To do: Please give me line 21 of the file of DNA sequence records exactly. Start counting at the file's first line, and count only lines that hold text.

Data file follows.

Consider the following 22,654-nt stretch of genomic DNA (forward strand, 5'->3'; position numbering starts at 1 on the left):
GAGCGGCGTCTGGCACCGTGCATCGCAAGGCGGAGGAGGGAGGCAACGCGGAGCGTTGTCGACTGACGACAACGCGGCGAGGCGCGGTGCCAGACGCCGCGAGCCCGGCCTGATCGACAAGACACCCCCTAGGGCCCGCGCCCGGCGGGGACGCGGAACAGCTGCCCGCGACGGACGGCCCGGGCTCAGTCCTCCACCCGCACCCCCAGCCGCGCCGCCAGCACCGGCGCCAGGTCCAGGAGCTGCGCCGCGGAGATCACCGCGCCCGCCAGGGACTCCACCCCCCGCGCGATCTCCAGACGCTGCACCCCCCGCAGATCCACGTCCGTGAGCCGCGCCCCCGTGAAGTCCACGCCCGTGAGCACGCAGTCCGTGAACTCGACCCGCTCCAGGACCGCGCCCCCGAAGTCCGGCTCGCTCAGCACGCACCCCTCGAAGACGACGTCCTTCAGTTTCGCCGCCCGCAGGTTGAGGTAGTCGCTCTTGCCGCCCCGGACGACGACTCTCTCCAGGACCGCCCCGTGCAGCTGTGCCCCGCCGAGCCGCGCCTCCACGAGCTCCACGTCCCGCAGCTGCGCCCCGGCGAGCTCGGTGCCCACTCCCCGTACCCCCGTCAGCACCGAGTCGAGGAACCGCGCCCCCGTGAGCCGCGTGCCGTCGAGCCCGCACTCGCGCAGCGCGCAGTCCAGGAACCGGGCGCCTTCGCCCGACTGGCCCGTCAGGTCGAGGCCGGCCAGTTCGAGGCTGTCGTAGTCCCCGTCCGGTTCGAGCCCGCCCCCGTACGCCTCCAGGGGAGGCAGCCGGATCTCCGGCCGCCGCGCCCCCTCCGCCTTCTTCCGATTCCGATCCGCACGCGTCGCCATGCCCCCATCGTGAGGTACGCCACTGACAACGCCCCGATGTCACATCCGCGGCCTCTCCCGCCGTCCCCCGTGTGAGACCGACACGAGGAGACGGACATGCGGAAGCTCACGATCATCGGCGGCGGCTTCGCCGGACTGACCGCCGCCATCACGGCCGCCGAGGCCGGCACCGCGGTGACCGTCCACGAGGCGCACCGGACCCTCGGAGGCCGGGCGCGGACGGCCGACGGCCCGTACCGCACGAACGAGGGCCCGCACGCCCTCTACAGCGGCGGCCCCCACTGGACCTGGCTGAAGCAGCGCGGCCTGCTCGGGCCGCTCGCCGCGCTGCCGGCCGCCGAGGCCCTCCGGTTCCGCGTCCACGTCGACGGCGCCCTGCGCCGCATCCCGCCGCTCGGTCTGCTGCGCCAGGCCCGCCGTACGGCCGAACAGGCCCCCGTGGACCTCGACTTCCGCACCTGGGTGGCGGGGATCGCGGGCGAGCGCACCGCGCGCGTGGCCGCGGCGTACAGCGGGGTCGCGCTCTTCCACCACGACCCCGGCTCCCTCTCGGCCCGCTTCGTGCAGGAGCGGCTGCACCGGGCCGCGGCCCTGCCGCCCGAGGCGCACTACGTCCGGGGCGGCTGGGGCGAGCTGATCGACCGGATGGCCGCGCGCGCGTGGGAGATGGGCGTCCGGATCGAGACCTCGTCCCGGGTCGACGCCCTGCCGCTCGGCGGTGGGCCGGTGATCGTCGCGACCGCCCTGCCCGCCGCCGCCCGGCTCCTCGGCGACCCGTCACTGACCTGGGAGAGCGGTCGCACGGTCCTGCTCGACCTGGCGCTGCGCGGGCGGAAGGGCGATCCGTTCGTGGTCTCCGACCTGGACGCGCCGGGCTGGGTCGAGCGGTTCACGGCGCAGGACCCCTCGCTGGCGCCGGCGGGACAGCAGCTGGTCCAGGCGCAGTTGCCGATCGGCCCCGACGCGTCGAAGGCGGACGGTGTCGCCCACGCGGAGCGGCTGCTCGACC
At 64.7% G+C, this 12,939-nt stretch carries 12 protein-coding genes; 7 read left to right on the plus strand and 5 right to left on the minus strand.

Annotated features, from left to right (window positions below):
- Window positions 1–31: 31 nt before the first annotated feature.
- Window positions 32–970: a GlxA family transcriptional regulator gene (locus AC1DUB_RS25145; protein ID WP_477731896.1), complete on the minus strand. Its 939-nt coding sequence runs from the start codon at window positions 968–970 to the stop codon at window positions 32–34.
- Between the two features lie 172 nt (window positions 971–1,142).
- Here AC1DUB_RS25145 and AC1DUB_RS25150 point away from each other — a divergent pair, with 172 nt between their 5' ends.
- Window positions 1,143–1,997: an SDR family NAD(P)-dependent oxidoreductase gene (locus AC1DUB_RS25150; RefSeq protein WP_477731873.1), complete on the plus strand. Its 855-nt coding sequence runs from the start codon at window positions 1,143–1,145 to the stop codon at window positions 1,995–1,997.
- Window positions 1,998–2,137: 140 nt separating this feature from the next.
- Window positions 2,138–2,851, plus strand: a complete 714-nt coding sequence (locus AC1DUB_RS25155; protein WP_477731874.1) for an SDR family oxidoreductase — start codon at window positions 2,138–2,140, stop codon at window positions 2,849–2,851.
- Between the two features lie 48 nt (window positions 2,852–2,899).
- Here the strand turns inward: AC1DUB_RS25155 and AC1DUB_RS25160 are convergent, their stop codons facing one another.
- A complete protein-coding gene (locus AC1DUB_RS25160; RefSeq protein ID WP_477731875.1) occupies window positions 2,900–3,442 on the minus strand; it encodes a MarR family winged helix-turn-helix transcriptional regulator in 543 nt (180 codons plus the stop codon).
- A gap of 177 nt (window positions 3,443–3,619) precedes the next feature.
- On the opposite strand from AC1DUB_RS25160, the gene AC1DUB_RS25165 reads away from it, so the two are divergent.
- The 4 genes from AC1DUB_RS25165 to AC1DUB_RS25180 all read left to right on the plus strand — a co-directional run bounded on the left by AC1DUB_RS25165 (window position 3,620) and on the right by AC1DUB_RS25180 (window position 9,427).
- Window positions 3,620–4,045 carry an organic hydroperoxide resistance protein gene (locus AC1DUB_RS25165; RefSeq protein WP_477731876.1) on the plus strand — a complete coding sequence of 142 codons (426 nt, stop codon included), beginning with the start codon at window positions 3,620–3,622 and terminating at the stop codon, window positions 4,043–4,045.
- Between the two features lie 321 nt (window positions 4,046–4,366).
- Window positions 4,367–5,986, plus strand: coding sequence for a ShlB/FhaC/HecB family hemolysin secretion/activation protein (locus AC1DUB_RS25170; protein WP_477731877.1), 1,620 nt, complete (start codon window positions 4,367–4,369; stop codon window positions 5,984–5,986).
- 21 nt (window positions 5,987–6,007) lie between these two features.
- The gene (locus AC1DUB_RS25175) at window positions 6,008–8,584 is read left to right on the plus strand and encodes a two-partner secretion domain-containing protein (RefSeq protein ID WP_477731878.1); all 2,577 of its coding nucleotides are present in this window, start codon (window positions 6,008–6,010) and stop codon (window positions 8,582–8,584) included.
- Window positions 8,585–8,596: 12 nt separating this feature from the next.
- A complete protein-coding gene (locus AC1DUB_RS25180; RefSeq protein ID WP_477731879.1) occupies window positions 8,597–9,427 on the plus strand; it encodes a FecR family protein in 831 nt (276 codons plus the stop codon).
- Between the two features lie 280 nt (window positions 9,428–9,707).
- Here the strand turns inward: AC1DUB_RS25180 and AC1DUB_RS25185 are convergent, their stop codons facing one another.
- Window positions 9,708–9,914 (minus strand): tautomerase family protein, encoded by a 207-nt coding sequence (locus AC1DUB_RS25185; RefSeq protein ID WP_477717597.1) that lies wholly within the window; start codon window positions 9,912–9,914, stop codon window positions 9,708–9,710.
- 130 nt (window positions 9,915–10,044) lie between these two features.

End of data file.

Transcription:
- 21 nt (window positions 5,987–6,007) lie between these two features.